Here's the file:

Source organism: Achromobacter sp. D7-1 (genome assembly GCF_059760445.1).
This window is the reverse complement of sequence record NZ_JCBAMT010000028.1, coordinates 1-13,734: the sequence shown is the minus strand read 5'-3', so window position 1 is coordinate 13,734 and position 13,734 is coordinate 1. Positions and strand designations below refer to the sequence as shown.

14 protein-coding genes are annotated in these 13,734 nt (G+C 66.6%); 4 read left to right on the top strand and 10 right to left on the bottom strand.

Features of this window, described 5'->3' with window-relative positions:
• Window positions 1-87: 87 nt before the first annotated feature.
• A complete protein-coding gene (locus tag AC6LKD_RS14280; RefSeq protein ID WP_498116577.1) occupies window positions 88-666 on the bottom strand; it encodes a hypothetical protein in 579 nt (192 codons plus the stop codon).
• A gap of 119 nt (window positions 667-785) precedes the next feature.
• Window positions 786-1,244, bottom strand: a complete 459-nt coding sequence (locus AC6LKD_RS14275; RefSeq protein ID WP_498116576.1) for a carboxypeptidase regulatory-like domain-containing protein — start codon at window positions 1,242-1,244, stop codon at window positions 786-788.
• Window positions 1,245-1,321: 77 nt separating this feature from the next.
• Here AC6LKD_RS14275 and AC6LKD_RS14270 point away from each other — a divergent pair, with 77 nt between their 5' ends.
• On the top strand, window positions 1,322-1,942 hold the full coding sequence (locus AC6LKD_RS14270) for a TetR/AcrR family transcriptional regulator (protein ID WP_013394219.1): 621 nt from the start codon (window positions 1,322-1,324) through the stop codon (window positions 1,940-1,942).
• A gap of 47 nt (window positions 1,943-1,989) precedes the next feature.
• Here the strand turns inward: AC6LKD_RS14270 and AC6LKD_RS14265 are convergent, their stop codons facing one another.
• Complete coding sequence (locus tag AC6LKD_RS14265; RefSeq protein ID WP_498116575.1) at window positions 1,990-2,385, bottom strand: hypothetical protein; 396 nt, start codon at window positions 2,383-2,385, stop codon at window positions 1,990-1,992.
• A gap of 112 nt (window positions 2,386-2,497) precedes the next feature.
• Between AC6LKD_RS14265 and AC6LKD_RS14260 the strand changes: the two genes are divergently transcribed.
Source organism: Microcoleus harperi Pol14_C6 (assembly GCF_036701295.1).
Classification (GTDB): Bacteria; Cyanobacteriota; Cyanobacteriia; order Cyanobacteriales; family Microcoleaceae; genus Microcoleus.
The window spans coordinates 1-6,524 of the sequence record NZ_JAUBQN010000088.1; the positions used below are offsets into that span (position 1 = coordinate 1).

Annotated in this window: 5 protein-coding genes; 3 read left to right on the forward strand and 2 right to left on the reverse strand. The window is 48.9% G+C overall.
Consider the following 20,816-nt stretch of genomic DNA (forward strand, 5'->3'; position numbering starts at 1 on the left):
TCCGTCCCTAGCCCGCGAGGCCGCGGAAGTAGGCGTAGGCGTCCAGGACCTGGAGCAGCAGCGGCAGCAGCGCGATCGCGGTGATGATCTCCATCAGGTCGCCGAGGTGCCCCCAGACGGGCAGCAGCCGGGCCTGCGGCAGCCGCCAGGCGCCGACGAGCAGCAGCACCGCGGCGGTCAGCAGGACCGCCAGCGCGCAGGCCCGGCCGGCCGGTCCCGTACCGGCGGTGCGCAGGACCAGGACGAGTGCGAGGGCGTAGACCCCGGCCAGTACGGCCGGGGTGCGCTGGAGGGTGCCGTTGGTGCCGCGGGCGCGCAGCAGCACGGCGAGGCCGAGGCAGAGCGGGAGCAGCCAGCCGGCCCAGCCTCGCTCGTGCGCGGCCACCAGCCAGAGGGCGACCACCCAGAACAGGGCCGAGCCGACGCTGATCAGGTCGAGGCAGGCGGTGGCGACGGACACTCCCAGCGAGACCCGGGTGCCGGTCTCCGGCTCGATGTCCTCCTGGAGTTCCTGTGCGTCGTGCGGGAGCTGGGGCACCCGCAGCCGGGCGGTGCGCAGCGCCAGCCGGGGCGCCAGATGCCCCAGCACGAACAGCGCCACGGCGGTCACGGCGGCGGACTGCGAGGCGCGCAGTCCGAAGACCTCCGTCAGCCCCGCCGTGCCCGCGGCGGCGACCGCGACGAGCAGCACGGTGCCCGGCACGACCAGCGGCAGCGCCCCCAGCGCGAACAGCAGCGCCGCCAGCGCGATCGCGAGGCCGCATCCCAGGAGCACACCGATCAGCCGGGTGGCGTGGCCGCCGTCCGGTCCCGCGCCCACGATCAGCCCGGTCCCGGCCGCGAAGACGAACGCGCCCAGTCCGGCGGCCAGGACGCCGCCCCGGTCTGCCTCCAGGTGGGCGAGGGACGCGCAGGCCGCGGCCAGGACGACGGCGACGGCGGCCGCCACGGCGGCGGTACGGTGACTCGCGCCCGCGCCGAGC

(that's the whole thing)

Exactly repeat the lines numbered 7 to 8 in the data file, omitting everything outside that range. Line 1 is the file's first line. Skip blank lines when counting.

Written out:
• A gap of 119 nt (window positions 667-785) precedes the next feature.
• Window positions 786-1,244, bottom strand: a complete 459-nt coding sequence (locus AC6LKD_RS14275; RefSeq protein ID WP_498116576.1) for a carboxypeptidase regulatory-like domain-containing protein — start codon at window positions 1,242-1,244, stop codon at window positions 786-788.